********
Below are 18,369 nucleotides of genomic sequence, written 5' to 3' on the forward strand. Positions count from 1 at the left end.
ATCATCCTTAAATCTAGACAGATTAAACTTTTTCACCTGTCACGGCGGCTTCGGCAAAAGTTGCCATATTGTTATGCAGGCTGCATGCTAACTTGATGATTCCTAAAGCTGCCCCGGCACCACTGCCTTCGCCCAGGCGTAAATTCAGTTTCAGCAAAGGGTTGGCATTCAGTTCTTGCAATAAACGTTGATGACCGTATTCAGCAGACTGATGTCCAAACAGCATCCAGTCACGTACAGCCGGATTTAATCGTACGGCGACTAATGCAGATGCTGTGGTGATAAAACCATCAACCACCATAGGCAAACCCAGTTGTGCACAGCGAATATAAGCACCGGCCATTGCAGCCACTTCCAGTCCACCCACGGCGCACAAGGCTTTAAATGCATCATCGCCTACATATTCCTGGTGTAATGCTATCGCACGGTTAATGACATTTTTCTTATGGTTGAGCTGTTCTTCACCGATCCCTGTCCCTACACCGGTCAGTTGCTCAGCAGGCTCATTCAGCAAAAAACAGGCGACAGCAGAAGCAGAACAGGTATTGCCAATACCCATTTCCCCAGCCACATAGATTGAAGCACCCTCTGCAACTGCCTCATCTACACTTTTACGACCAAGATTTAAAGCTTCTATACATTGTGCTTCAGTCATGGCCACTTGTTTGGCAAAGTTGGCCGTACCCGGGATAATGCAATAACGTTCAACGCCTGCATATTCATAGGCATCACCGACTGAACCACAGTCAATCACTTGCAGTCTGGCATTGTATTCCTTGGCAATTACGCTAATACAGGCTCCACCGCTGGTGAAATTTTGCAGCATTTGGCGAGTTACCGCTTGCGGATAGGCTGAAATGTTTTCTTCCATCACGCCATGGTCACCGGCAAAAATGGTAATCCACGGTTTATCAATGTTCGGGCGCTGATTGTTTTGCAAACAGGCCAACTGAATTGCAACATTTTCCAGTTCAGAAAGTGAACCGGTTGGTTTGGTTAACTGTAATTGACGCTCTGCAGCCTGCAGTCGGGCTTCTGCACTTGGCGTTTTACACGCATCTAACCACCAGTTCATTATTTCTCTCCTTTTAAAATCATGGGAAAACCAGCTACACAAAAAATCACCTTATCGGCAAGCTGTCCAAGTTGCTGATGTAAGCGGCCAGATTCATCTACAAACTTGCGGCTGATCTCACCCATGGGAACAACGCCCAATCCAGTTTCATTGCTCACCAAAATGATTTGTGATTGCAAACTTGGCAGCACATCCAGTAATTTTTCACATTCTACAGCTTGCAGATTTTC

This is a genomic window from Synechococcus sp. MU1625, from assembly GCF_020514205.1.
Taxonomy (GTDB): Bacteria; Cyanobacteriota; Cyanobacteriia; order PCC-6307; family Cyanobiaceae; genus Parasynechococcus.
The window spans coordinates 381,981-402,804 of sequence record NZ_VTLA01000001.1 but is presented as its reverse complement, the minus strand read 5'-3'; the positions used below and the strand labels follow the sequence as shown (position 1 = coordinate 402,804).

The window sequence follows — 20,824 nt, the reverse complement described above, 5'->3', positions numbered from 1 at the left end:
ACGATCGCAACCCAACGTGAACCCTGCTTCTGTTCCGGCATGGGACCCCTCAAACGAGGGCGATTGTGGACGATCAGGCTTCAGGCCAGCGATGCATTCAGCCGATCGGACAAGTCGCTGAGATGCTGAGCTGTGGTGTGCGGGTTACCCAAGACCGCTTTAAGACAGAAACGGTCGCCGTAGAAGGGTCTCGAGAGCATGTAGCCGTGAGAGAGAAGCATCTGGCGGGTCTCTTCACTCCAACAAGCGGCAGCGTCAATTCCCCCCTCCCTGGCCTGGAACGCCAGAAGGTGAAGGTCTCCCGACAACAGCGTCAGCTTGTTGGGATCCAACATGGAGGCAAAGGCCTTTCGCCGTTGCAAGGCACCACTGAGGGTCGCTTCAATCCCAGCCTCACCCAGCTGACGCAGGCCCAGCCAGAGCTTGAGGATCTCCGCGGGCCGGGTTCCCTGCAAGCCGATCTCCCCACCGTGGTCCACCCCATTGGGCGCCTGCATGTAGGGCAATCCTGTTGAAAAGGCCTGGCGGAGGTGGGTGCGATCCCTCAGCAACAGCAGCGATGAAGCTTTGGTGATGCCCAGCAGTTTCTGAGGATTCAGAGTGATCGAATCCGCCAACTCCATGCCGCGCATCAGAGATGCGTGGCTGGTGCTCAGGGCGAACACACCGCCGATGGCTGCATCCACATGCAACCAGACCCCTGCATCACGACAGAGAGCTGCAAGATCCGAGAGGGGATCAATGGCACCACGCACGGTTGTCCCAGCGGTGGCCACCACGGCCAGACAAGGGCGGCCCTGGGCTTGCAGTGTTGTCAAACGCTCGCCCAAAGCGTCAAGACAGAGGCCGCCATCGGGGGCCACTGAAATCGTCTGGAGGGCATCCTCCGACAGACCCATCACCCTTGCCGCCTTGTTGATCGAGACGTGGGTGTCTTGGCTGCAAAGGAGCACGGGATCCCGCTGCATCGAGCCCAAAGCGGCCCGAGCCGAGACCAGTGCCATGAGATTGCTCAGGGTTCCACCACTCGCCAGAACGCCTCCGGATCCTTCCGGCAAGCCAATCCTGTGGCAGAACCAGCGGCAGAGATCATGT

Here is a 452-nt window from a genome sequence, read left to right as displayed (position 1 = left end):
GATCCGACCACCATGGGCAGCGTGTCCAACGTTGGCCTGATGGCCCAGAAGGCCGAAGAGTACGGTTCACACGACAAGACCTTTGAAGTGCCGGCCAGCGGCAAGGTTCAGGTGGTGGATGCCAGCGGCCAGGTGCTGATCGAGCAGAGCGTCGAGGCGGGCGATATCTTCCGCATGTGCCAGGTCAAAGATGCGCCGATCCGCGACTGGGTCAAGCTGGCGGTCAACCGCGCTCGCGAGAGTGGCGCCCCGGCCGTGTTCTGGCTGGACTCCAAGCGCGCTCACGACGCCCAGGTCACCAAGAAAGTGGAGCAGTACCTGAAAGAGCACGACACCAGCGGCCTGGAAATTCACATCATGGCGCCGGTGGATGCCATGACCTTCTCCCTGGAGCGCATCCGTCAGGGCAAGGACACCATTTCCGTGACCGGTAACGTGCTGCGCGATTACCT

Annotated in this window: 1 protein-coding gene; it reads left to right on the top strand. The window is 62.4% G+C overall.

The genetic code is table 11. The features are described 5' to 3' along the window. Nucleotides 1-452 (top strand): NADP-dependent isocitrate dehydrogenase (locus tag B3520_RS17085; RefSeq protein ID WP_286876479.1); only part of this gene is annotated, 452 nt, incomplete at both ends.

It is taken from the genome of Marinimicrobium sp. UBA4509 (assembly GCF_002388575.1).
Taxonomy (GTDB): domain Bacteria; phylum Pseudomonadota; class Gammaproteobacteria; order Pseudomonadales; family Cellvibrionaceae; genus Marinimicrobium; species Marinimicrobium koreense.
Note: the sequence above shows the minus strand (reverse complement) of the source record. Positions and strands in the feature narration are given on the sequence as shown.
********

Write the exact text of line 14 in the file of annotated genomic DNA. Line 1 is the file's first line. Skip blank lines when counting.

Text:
Note: the sequence above shows the minus strand (reverse complement) of the source record. Positions and strands in the feature narration are given on the sequence as shown.